It is very common for adjectives in Spanish to take the place of nouns. Study the following examples.
|El viejo no está en el hospital.||The old man is not in the hospital.|
|El joven asiste a la escuela.||The young boy attends school.|
|La joven prepara la lección.||The young girl prepares the lesson.|
|Los ciegos estudian en la universidad.||The blind study at the university.|
To write el hombre viejo, el muchacho joven, or las personas ciegas would normally be considered redundant. Although you may encounter it, it is much more common to see the noun omitted and the adjective used in its place.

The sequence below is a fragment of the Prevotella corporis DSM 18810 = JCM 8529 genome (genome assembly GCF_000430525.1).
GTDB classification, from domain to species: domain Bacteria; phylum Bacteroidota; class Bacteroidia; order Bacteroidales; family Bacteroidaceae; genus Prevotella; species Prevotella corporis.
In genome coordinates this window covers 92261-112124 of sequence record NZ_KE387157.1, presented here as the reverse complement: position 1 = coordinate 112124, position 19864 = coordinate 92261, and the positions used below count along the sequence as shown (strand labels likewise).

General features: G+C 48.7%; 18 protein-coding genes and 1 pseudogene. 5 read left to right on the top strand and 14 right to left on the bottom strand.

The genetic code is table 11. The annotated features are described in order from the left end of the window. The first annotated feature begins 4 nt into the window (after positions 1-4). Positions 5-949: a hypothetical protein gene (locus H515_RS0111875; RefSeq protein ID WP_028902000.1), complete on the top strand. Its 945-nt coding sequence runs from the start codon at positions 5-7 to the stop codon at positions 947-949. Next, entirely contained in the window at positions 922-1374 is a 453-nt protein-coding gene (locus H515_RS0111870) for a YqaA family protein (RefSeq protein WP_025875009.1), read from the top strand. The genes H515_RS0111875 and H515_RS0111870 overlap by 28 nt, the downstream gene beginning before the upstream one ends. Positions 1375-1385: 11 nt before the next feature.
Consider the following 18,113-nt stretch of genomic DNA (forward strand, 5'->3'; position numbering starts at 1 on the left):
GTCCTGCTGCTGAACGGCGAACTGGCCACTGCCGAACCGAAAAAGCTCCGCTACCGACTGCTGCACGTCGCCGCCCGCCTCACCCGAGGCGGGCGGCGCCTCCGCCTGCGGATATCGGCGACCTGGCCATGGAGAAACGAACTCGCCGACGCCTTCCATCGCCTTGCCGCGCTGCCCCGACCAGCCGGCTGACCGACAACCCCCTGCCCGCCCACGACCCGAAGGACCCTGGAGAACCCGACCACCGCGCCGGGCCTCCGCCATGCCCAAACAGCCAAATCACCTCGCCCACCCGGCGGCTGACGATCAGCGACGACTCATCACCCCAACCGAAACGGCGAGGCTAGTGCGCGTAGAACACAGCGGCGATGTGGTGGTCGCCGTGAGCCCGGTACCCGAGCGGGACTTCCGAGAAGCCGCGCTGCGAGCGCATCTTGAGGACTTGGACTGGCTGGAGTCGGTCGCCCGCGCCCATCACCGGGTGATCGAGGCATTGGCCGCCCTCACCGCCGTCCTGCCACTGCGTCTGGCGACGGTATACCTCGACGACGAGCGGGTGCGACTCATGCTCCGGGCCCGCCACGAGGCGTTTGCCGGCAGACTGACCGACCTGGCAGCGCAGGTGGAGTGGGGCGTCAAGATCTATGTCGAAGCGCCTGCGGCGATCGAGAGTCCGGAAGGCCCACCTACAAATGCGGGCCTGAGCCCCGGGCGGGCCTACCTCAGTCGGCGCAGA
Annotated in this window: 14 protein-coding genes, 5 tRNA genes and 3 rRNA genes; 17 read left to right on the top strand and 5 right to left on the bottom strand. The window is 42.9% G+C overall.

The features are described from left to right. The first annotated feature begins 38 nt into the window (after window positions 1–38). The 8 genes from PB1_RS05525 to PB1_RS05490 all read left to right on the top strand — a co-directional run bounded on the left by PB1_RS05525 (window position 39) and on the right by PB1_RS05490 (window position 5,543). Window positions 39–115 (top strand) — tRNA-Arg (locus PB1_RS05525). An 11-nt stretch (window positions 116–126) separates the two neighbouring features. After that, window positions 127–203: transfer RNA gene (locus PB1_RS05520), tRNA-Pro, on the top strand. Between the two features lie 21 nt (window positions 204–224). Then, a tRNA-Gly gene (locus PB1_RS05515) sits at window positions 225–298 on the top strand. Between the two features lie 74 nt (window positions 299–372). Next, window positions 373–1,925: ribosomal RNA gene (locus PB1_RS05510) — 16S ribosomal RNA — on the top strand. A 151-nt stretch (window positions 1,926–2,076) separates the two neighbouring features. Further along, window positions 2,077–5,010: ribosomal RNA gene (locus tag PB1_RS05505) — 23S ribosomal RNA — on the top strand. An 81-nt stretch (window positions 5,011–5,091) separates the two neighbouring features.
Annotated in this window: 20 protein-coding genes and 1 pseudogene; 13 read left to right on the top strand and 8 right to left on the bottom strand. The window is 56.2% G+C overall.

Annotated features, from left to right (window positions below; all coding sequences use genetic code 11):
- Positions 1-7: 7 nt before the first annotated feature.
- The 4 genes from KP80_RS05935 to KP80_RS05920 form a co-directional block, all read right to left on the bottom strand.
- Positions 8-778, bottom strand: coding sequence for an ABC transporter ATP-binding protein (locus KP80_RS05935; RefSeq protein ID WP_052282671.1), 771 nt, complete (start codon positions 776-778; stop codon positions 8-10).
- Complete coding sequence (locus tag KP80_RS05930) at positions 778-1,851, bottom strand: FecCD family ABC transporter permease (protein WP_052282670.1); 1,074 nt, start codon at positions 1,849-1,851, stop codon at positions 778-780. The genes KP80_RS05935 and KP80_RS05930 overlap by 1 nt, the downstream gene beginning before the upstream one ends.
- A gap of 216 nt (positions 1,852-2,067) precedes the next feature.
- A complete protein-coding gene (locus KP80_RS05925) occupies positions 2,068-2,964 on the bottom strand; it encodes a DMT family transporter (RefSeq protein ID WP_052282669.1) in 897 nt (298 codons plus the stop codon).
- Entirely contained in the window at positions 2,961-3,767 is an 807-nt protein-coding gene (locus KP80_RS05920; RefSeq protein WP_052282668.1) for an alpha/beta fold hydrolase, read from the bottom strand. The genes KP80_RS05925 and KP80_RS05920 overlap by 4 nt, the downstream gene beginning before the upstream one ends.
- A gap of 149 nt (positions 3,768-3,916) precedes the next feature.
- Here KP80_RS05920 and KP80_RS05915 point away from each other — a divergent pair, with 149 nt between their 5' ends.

amar- to love
deber- to owe; ought, should*
mantener- to maintain, to keep up; to support financially**
la botánica- botany
el/la médico/-a- doctor, physician
el/la novio/-a- boyfriend, girlfriend, fiancé, fiancée
la patria- country, native land, homeland
la tontería- nonsense, silliness, foolishness
cierto- (a) certain
largo- long (false friend)
mismo- same, very
semejante- similar, such
tal- such, such a
tonto- silly, stupid
*Deber is not a synonym of tener que, which indicates strong obligation or necessity. Although they are at times quite close in meaning, deber tends to be “softer,” indicating what one should or ought to do.
**Mantener has all of the irregularities of tener, in the present tense, as well as others to be studied later.